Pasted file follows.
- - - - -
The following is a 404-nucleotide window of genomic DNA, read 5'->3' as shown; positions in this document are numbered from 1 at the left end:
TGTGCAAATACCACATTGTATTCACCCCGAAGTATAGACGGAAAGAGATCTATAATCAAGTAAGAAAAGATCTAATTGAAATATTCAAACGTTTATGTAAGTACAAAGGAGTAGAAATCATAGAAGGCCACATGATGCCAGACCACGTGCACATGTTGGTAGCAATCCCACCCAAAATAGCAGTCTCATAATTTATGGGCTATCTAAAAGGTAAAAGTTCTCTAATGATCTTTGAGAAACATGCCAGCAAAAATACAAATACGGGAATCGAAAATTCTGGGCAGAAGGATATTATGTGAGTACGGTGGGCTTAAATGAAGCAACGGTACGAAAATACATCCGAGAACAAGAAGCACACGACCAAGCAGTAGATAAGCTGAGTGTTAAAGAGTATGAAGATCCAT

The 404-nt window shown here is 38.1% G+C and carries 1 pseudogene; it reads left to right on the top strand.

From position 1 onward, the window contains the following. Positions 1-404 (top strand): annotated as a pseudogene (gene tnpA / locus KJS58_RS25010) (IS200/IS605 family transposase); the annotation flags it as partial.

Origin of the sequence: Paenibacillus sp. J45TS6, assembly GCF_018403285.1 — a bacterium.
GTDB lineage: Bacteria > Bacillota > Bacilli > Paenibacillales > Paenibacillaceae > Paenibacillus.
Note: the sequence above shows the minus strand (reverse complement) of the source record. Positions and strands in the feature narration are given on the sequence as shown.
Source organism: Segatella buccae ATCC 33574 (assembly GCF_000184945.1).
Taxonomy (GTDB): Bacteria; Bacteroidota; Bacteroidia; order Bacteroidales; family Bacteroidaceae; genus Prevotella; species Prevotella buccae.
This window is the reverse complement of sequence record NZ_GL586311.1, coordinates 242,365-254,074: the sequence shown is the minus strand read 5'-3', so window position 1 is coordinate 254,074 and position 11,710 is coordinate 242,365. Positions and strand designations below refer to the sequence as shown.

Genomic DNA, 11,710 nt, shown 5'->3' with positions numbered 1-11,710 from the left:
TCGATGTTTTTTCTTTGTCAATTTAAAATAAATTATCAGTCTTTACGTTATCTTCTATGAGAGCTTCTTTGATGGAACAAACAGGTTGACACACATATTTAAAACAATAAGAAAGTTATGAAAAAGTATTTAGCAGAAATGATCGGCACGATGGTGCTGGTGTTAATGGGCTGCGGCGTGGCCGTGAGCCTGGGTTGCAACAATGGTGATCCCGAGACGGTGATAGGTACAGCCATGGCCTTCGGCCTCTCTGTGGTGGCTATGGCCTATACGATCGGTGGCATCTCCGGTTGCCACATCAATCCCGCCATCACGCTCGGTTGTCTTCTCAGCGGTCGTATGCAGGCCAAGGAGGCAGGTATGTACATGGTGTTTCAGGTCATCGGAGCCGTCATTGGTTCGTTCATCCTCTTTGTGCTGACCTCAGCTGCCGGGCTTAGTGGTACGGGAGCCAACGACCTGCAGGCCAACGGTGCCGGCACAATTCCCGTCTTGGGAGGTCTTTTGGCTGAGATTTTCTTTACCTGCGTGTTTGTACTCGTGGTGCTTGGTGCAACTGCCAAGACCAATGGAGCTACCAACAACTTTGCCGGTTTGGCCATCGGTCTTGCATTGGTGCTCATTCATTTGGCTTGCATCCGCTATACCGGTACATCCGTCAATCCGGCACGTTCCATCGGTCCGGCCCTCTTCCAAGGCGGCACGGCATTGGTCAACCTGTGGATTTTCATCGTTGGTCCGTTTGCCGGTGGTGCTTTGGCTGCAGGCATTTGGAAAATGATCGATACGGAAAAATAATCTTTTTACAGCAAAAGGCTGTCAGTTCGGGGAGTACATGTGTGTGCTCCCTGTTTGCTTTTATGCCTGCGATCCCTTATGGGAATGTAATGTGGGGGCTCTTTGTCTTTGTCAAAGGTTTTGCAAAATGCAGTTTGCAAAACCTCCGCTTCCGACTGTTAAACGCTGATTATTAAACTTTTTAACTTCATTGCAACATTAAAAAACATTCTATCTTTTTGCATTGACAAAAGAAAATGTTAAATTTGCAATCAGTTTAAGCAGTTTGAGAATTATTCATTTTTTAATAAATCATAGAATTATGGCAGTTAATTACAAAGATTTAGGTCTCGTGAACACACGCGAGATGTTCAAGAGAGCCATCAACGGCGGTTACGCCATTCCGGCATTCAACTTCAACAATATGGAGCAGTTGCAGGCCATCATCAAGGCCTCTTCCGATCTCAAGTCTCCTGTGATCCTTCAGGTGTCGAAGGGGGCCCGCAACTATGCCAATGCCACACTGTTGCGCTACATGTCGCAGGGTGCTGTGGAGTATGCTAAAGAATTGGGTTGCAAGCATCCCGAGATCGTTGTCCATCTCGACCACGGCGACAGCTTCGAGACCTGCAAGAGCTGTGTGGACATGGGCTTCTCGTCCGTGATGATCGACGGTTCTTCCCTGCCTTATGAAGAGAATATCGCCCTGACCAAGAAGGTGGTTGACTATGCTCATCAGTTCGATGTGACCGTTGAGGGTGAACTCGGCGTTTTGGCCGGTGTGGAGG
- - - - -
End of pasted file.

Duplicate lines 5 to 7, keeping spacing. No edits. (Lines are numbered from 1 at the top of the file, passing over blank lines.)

Origin of the sequence: Paenibacillus sp. J45TS6, assembly GCF_018403285.1 — a bacterium.
GTDB lineage: Bacteria > Bacillota > Bacilli > Paenibacillales > Paenibacillaceae > Paenibacillus.
Note: the sequence above shows the minus strand (reverse complement) of the source record. Positions and strands in the feature narration are given on the sequence as shown.